For this experiment I goldfished the deck to a point where I would be casting Mind's Desire with a certain storm value.  From that point I set aside all of the cards used, shuffled up, and turned over cards for the Desire.  I repeated this process 20 times at each storm value to see how high you needed to storm to win most games.  As a side note there was never more than BB floating when Desire was cast because I wanted to see if the Desire's would be self-sufficient.  Storm X means there are X+1 copies of Mind's Desire.

Storm 3
Win Percent: 60%
Storm 4
Win Percent: 80%

Storm 5
Win Percent: 95%

Storm 6
Win Percent: 100%

These numbers are higher than I would have predicted before performing the experiment.  It shows that you're almost guaranteed a win if you can generate a storm of 5 or above.  The more mana you have floating going into a Desire the higher your chances of winning will be because it makes cards like Infernal Tutor, Plunge into Darkness, Eggs, and Burning Wish more relevant.  If you have the choice in what color to float going into Desire try to keep BB because then red rituals + Burning Wish will win.

Matchup Analysis

Extended is an incredibly massive field with an immense amount of viable decks.  This makes it very difficult to test against all of the decks so I have chosen a sampling of five decks that I expect to be popular in the PTQ circuit.  Against these decks I played 6 games pre-board and post-board, those games included an even split of being on the play and draw.

For your reference here are the links to the lists I was testing against.
Boros -
Affinity -
Trinket Angel -
UW Tron -

Pre-board: 3-3

One of the best reasons to play TEPS is because it has a strong matchup against beatdown decks.  The average draw of Boros involves playing two power creatures on Turns 1-3 and then supplementing burn with the mana remaining.  The fundamental turn for Boros is 5 which is at least a turn slower than TEPS average goldfish.  The only disruption that Boros has is Molten Rain and two of the pre-board games that Boros won involved a fast clock backed up by turn 3 Molten Rain.

The 3-3 record should probably be 4-2 because a game that TEPS lost it cast an endstep Plunge into Darkness for 8 and didn't see Burning Wish, Mind's Desire, or Infernal Tutor.  Not seeing 1 of 9 cards after going through a third of the deck is unlikely.

Sideboarding: -1 Infernal Tutor +1 Tendrils of Agony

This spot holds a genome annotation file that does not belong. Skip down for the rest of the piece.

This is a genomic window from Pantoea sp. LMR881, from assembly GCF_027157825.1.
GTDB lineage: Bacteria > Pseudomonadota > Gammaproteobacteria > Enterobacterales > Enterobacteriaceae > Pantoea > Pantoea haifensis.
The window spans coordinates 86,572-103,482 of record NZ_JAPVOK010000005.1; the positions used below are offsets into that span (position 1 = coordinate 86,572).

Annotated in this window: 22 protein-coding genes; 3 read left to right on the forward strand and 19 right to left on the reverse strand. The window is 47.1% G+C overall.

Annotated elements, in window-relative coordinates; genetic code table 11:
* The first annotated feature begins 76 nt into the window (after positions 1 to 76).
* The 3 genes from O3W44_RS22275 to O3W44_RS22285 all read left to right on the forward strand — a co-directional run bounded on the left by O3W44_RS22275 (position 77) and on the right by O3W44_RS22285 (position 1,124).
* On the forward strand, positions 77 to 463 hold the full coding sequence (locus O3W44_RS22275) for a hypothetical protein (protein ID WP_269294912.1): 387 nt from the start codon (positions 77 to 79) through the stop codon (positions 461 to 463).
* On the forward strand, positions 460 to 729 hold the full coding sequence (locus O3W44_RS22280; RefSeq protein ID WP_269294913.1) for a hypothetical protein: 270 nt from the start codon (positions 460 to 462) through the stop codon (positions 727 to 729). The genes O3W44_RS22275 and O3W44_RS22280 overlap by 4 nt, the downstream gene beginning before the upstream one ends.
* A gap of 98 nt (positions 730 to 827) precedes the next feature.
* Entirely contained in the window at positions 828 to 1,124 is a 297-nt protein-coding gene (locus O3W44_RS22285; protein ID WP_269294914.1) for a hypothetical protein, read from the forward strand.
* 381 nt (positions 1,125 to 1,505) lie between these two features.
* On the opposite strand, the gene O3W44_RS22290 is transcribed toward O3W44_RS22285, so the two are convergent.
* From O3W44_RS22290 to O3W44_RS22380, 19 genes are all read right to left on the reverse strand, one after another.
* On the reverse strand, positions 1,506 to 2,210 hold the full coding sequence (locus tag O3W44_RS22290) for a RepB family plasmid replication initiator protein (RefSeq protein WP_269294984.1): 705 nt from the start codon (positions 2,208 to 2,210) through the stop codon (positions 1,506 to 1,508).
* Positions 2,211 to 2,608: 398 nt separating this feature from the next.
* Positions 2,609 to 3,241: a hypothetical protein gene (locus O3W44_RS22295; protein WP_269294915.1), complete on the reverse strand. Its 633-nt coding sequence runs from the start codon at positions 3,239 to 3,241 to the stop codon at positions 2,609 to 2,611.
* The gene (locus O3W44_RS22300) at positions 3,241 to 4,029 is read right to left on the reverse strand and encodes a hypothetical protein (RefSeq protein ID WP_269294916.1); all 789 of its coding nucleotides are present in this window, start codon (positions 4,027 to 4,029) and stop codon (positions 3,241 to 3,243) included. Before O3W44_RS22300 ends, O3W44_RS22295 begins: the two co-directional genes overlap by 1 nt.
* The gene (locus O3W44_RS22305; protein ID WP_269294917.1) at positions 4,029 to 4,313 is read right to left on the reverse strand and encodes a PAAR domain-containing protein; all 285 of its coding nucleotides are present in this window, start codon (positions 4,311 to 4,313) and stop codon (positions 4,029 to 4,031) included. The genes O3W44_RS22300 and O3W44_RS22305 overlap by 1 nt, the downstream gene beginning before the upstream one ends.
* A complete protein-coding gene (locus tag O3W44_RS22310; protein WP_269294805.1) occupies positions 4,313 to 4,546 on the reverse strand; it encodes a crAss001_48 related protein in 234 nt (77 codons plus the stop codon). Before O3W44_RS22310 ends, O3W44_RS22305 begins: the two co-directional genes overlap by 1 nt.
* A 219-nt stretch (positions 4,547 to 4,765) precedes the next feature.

Post-board: 5-1

These numbers aren't due to insane technology from TEPS but rather serve to balance out the pre-board results.  We tested against Paulo Vitor Damo da Rosa's build of Boros that had no slots dedicated to the TEPS matchup.  I'm sure these numbers would go down against builds with Pyrostatic Pillar or Orim's Chant.  While it would seem bringing in the extra Tendrils would not effect that matchup greatly two of the six post-board games were won with ďraw-doggedĒ Tendrils.

Pre-board: 4-2

Before sideboarding this match is even easier than Boros because they have no disruption and only a slightly faster clock.  For Affinity to have a shot in this match they need to have a very aggressive draw including Cranial Plating.  So long as you are keeping reasonable hands that goes off turn 4 this matchup should be no trouble.  Sometimes you can wait an extra turn but make sure you count up the artifacts to see if plating off the top will be lethal.

Sideboarding: -2 Infernal Tutor -1 Plunge into Darkness +3 Duress
Post-board: 2-4

Most versions of Affinity will be bringing in Stifle and Cabal Therapy to slow down your combo enough to give them time to win.  I have found that it is necessary to board in Duress against any deck that has Stifle because that card is quite a beating.  The only ways around Stifle are either Duress or generating a very large amount of mana for two Desires or Desire and Sins of the Past.

This matchup changes from being very easy to quite difficult.  The build we tested against had Pyrite Spellbomb and other weak spells maindeck that when swapped for hate make the deck much tougher.  If Stifle was the only card that Affinity brought in the matchup would be fine because it is easy enough to setup a Duress before going off but the real problem card is Cabal Therapy.  Even if the first attempt misses Affinity will have no problem saccing an extra Ornithopter or Arcbound Worker to hit a key spell.  If the best Therapy can hit is a ritual you should be fine assuming you draw Burning Wish or Desire in the following turns.  The reason for this is generating enough mana or storm is hardly an issue but having the business spell is necessary to win.

UW Tron
Pre-board: 3-3

The difficulty of this match swings based on what list they are playing.  UW Tron can be tuned to beat aggro decks with maindeck Renewed Faith while others are geared towards beating control with 4 Thirst for Knowledge and 3 Fact or Fiction.  The builds that are designed to beat aggro are easier because they have more dead cards maindeck and without access to Thirst for Knowledge the card drawing suite is slower.  The build that I tested against for this article is geared to beat control and combo over aggro.  It runs 3 Mindslavers, 3 Memory Lapse, 4 Thirst and 3 Fact or Fiction.  Thirst is a card that would seem innocuous to combo but it helps to smooth their draws and hit the Tron faster.